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Power of Incentives in Public Organizations When Employees Are Intrinsically Motivated

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  • Erik Canton

Abstract

This paper studies the power of incentives in public organizations when some employees are intrinsically motivated to deliver the socially desirable outcome, while others are only driven by extrinsic incentives. To alleviate agency problems, the standard moral-hazard model suggests the use of instruments such as performance pay. This intervention might interact with intrinsic motivation. I introduce intrinsic motivation into the standard multiple-task moral-hazard model, and identify conditions under which extrinsic incentives lead to crowding in or crowding out of intrinsic motivation. The optimal reward structure shifts away from the use of monetary incentives when more employees are intrinsically motivated.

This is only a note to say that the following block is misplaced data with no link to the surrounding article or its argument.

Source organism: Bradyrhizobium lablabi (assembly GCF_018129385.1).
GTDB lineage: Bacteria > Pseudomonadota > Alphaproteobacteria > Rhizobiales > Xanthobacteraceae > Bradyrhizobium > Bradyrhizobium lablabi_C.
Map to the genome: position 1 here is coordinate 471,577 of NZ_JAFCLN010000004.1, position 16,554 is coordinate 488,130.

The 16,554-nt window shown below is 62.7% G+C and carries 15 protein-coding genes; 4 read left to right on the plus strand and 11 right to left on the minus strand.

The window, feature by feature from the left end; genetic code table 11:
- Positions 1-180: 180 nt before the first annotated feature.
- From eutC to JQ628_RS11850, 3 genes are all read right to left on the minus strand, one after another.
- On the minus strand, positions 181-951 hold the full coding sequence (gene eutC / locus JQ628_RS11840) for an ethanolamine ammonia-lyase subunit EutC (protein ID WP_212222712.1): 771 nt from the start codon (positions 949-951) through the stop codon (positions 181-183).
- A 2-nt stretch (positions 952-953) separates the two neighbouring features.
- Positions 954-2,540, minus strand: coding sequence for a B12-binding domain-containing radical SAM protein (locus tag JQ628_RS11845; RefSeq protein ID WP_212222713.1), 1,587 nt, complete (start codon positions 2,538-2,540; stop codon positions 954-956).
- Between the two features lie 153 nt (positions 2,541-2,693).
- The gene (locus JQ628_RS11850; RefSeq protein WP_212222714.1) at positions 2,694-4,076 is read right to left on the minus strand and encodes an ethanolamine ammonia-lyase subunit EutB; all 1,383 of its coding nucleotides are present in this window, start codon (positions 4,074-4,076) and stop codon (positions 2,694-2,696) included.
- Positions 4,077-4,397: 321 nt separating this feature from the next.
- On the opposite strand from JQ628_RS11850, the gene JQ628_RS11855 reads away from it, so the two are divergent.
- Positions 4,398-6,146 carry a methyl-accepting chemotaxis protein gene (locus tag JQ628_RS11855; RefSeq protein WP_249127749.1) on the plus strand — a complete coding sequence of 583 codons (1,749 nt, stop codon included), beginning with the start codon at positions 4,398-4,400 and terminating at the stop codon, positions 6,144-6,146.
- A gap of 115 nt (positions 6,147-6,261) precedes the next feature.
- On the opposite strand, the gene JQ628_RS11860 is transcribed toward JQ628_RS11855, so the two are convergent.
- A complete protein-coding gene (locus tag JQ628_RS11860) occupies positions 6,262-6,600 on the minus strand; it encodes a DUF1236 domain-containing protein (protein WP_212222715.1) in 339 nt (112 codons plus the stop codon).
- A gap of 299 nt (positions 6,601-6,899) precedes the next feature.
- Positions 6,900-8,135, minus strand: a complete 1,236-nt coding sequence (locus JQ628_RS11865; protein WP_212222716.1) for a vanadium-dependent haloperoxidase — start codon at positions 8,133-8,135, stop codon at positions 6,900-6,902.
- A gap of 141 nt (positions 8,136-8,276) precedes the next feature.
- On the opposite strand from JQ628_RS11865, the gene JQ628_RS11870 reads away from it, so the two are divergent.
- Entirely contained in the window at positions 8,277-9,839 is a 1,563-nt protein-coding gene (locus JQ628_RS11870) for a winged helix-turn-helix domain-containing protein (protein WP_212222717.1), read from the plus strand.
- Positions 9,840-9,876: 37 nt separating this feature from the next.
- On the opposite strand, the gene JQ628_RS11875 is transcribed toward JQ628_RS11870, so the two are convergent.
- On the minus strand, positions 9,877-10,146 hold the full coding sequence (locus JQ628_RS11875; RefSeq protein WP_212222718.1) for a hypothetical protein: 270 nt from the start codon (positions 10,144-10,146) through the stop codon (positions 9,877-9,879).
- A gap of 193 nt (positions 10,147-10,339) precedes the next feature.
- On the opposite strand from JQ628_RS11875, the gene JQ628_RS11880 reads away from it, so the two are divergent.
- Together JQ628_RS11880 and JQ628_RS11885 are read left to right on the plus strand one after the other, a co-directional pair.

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Bibliographic Info

Article provided by Mohr Siebeck, Tübingen in its journal Journal of Institutional and Theoretical Economics.

Volume (Year): 161 (2005)
Issue (Month): 4 (December)
Pages: 664-

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Handle: RePEc:mhr:jinste:urn:sici:0932-4569(200512)161:4_664:poiipo_2.0.tx_2-9

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Cited by:
  1. Jocelyn Donze & Trude Gunnes, 2013. "Becoming “We” instead of “I”. Identity management and incentives in the workplace," Discussion Papers 760, Research Department of Statistics Norway.
  2. Echeverría, Manuel, 2012. "Value Oriented Organizations with Value Neutral Hierarchies," Working Papers 2012:25, Lund University, Department of Economics.
  3. Jana Vyrastekova & Sander Onderstal & Pierre Koning, 2010. "Self-Selection and the Power of Incentive Schemes: An Experimental Study," Tinbergen Institute Discussion Papers 10-074/1, Tinbergen Institute.
  4. Pierre Koning & J. Vyrastekova & S. Onderstal, 2006. "Team incentives in public organisations; an experimental study," CPB Discussion Paper 60, CPB Netherlands Bureau for Economic Policy Analysis.

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